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Select Statements in Stored Procedure gets Error converting data type DBTYPE_DBTIMESTAMP to...


Select Statements in Stored Procedure gets Error converting data type DBTYPE_DBTIMESTAMP to datetime.

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Juan Sanchez-352749
Juan Sanchez-352749
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I have a select statement that executes successfully by itself, so I used it in an stored procedure that our developers can call and get the data needed. However, when the try to execute the procedure we got the message "Error converting data type DBTYPE_DBTIMESTAMP to datetime." The data source does not have any dates at all. The select statement includes tables in SQL 2005 and a table and a view that are in a Oracle linked database.

The stored procedure does not have any input parameters, and it only contains the select statement, which runs fine by itself outside the stored procedure.

I am puzzled, and don't know what else to do. Any input from will be greatly appreciated. We are migrating from Oracle to SQL and the road seems to be full of roadblocks.

Thank you in advance for any input.

Juan Sanchez
Matt Miller (4)
Matt Miller (4)
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We could help a whole lot more effectively if you were to post the body of the stored procedure (the one giving you the error). That error is one I've encountered dealing with OLE DB sources, and usually because I screwed some type of sytntax up. Seeing that from a Stored proc means you're doing sometihng a bit unusual, so it would probably help to see what you're up to...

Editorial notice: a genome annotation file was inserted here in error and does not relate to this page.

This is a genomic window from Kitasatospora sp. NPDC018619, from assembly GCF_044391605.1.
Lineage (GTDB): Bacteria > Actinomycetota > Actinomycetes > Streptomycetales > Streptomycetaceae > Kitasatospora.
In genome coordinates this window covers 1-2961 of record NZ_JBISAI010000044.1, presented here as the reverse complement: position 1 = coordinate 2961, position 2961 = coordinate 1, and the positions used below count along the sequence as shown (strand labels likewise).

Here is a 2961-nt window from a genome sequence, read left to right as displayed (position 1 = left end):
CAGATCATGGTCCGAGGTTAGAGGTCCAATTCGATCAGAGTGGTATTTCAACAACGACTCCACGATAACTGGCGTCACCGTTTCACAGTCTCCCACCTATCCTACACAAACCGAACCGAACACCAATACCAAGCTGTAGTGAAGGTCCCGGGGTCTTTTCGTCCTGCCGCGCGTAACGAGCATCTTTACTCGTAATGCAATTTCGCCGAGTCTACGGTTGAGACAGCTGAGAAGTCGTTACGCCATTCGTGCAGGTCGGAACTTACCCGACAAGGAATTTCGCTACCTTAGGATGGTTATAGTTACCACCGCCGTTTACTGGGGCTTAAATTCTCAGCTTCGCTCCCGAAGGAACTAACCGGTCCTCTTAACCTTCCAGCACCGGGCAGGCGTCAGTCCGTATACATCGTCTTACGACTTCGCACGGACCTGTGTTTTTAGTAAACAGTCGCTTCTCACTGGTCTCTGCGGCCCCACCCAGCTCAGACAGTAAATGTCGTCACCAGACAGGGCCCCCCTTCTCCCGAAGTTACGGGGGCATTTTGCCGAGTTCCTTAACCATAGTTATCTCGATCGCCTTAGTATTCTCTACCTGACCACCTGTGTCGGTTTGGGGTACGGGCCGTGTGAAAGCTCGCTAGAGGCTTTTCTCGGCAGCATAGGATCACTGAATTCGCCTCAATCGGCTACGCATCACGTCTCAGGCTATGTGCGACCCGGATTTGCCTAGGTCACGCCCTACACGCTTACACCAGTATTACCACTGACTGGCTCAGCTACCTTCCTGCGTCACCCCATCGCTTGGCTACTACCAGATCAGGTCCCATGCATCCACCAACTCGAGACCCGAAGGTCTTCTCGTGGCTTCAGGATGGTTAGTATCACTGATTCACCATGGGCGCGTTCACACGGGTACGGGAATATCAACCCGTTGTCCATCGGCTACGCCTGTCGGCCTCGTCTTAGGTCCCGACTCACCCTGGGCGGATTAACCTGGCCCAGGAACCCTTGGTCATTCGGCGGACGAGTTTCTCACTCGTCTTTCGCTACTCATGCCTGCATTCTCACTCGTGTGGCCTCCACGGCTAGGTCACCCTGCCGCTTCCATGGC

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Jeff Moden
Jeff Moden
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I think you're going to find that the problem is a bad date in the Oracle view. Check for any dates there that are outside the range of '17530101' and '99991231'... betcha find one... Wink

--Jeff Moden

RBAR is pronounced ree-bar and is a Modenism for Row-By-Agonizing-Row.
First step towards the paradigm shift of writing Set Based code:
Stop thinking about what you want to do to a row... think, instead, of what you want to do to a column.
If you think its expensive to hire a professional to do the job, wait until you hire an amateur. -- Red Adair

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Juan Sanchez-352749
Juan Sanchez-352749
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Matt, Thank you for your feedback. Below is the body of the stored procedure, which is very simple.
CREATE PROCEDURE [Abstracts].[Reviewer_GetAbstractsTst]
AS
BEGIN
Select
abrvr.ReviewerID, abrvr.ReviewStatus as Status, abrvr.AbstractID,
abrvr.Reviewer,abrvr.ResultsID, abrvr.ReviewScore as Scored,
abrvr.ResultStatus as ResultStatusType , abrvr.Inactive,
abst.TestID
From
Abstracts.Abstracts_Reviewers_tstV as abrvr
Inner join Abstracts.AbstractsTemplate as abst on abst.AbstractType = abrvr.TYPECODE
WHERE
abrvr.Inactive = 0
END


execute [Abstracts].[Reviewer_GetAbstractsTst]

11/9/2007 9:49:30 PM 0:00:01.203 SQL Server Database Error: Error converting data type DBTYPE_DBTIMESTAMP to datetime. execute [Abstracts].[Reviewer_GetAbstractsTst]
But, when I execute the select statement by itself, it works fine! See below

Select
abrvr.ReviewerID, abrvr.ReviewStatus as Status, abrvr.AbstractID,
abrvr.Reviewer,abrvr.ResultsID, abrvr.ReviewScore as Scored,
abrvr.ResultStatus as ResultStatusType , abrvr.Inactive,
abst.TestID
From
Abstracts.Abstracts_Reviewers_tstV as abrvr
Inner join Abstracts.AbstractsTemplate as abst on abst.AbstractType = abrvr.TYPECODE
WHERE
abrvr.Inactive = 0


(12 row(s) affected)